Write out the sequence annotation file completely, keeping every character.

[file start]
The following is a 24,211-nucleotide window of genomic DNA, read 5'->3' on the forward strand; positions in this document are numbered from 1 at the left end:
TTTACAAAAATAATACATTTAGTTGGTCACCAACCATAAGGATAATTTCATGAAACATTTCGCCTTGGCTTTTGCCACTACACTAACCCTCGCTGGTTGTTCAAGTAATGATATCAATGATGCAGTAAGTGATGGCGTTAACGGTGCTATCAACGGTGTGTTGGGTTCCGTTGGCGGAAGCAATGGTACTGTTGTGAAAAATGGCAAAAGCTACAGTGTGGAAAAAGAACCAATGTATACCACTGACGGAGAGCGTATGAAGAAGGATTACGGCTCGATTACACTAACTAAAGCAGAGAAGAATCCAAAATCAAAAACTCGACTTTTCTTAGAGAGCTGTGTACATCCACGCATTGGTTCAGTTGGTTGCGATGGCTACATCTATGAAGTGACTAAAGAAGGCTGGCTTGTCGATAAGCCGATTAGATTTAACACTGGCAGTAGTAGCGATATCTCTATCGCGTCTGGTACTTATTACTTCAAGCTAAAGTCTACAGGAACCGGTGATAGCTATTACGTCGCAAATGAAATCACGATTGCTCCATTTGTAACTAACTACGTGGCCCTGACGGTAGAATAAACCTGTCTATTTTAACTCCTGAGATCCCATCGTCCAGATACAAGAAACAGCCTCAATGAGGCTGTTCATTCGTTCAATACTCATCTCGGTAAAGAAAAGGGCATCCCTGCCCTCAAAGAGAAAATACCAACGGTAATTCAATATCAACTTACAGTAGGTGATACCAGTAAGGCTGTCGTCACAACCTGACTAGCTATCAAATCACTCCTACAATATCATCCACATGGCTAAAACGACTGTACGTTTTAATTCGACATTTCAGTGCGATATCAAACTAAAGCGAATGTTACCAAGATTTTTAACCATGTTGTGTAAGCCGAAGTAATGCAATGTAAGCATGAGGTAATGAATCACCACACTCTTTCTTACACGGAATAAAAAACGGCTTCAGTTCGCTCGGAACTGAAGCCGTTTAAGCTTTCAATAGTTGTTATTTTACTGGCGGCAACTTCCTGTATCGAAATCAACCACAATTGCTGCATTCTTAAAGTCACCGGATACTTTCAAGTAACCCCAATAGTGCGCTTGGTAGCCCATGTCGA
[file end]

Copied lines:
The following is a 24,211-nucleotide window of genomic DNA, read 5'->3' on the forward strand; positions in this document are numbered from 1 at the left end:
TTTACAAAAATAATACATTTAGTTGGTCACCAACCATAAGGATAATTTCATGAAACATTTCGCCTTGGCTTTTGCCACTACACTAACCCTCGCTGGTTGTTCAAGTAATGATATCAATGATGCAGTAAGTGATGGCGTTAACGGTGCTATCAACGGTGTGTTGGGTTCCGTTGGCGGAAGCAATGGTACTGTTGTGAAAAATGGCAAAAGCTACAGTGTGGAAAAAGAACCAATGTATACCACTGACGGAGAGCGTATGAAGAAGGATTACGGCTCGATTACACTAACTAAAGCAGAGAAGAATCCAAAATCAAAAACTCGACTTTTCTTAGAGAGCTGTGTACATCCACGCATTGGTTCAGTTGGTTGCGATGGCTACATCTATGAAGTGACTAAAGAAGGCTGGCTTGTCGATAAGCCGATTAGATTTAACACTGGCAGTAGTAGCGATATCTCTATCGCGTCTGGTACTTATTACTTCAAGCTAAAGTCTACAGGAACCGGTGATAGCTATTACGTCGCAAATGAAATCACGATTGCTCCATTTGTAACTAACTACGTGGCCCTGACGGTAGAATAAACCTGTCTATTTTAACTCCTGAGATCCCATCGTCCAGATACAAGAAACAGCCTCAATGAGGCTGTTCATTCGTTCAATACTCATCTCGGTAAAGAAAAGGGCATCCCTGCCCTCAAAGAGAAAATACCAACGGTAATTCAATATCAACTTACAGTAGGTGATACCAGTAAGGCTGTCGTCACAACCTGACTAGCTATCAAATCACTCCTACAATATCATCCACATGGCTAAAACGACTGTACGTTTTAATTCGACATTTCAGTGCGATATCAAACTAAAGCGAATGTTACCAAGATTTTTAACCATGTTGTGTAAGCCGAAGTAATGCAATGTAAGCATGAGGTAATGAATCACCACACTCTTTCTTACACGGAATAAAAAACGGCTTCAGTTCGCTCGGAACTGAAGCCGTTTAAGCTTTCAATAGTTGTTATTTTACTGGCGGCAACTTCCTGTATCGAAATCAACCACAATTGCTGCATTCTTAAAGTCACCGGATACTTTCAAGTAACCCCAATAGTGCGCTTGGTAGCCCATGTCGA